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We operate in a world of fractured order. Further Education is a kaleidoscope without symmetry: School sixth forms belong in it for funding but not for the new quality measures; LSC plan it except in regard to academies and new school sixth forms, and now they must shortly defer to Children and Young People’s Trusts. Contestability is the watchword for our post-19 provision but Collaboration within the new Partnership Boards is the requirement 14-19. And now the IB expansion and A* grades at A-level are announced, leaving us reeling and wondering, not for the first time, how it’s all going to work.

We cynically reflect that rather than base policy on the Tomlinson Report they themselves commissioned, Government works by a swift glance at the private sector and a knee-jerk.

When in point of fact, Government thinking, in the incarnation of the four principles of public service reform, is based on a very serious consideration of the private sector and a very careful estimation of how the beneficial effects of competition can best be replicated in the public services. A* grades at A level have the potential to drive up the quality even of our very best sixth form colleges. Promoting the IB will increase choice and enhance the “personalisation” of further education. They are both bang in line with Government philosophy ““ and that word is not too grand a term for it. They may make the lives of college SMTs more complicated, but that’s beside the point: they serve the public good.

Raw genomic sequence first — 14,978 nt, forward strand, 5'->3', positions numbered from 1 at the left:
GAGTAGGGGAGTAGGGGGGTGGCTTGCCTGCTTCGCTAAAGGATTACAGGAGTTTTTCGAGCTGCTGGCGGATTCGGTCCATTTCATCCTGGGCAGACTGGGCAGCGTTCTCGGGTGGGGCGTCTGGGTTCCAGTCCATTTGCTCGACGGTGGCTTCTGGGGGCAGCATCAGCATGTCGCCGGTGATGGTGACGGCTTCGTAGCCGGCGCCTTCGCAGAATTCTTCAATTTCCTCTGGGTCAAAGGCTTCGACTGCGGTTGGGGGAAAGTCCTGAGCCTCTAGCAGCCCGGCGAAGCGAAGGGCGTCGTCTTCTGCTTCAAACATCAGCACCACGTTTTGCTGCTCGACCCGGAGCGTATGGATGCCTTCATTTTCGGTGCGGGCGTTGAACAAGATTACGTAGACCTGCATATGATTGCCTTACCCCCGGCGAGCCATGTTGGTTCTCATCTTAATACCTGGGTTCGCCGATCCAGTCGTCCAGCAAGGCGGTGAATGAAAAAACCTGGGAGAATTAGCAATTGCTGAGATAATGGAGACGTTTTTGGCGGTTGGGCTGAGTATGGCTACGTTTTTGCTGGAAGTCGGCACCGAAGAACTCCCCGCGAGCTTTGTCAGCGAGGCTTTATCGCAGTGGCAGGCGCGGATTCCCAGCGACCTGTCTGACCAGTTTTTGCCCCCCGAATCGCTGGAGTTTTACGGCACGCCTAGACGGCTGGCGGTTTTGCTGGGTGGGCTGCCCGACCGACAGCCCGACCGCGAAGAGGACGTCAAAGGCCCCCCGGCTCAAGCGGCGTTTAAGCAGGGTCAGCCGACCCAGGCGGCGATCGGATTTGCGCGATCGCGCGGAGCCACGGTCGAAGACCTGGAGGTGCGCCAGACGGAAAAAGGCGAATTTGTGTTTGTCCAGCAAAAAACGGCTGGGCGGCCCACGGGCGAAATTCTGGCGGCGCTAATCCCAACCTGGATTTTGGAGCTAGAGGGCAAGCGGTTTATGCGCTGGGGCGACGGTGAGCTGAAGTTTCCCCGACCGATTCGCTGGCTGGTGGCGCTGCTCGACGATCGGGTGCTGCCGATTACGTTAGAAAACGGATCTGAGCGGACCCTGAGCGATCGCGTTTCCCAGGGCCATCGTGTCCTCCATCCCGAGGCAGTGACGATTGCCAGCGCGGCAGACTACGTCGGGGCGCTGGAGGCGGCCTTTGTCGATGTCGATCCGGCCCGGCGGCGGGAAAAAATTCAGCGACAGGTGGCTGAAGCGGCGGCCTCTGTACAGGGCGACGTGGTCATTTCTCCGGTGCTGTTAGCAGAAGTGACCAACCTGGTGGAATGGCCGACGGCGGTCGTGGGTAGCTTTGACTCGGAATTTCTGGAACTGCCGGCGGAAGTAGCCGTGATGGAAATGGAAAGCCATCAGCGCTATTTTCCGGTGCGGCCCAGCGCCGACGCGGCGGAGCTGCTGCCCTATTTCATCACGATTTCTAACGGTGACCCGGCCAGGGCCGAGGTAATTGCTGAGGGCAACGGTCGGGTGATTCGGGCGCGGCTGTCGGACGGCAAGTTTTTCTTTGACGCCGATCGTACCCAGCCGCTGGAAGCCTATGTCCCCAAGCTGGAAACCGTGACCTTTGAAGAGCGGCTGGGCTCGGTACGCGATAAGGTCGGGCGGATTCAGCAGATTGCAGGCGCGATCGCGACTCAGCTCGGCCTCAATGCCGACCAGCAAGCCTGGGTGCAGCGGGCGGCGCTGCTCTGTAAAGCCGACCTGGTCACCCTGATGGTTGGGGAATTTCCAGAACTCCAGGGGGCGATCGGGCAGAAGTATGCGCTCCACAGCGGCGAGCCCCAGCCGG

Yet perhaps not entirely beside the point. A couple of the Prime Minister’s maxims which he says he has learnt through the process of reform are: “Learn from those at the frontline actually doing it. Question the system as well as just work it .” A more temperate and justifiable criticism of the Government and of the DfES is that their readiness to learn from those at the front line and to question the system does not extend so far as their own role within it. Neither appear to see themselves as the senior management within the FE system, charged with the responsibilities that go with that role.

And the most striking of these ““ in the present context ““ is the responsibility to make the “big picture” clear to everyone in the system: what the fundamental vision is, what the drivers and obstacles are and to avail themselves of every opportunity to reinforce these key things simply and clearly. It’s a pretty safe bet that more people in the FE Sector could quote examples such as those I opened with than could state the Prime Minister’s four key principles. Government and the Department bear some responsibility for that.

And it’s important to improve on this position because to help people like college principals understand the direction of travel and move with it rather than stick out against it would, in itself, constitute a significant, if indirect, benefit to the public we ““ college staff and Government ministers, public servants alike ““ all serve.

Chris Thomson, Principal, Brighton, Hove and Sussex 6th Form College.

Related FE News articles:

“IB Isn”t As Good As Tomlinson” ““ 04/12/06

College Leaders Welcome IB; But Caution Urged ““ 01/12/06

Breaking News ““ Minister Announces IB Introduction ““ 30/11/06

“Skills Debate Must Be Kept in Balance” ““ 28/09/06

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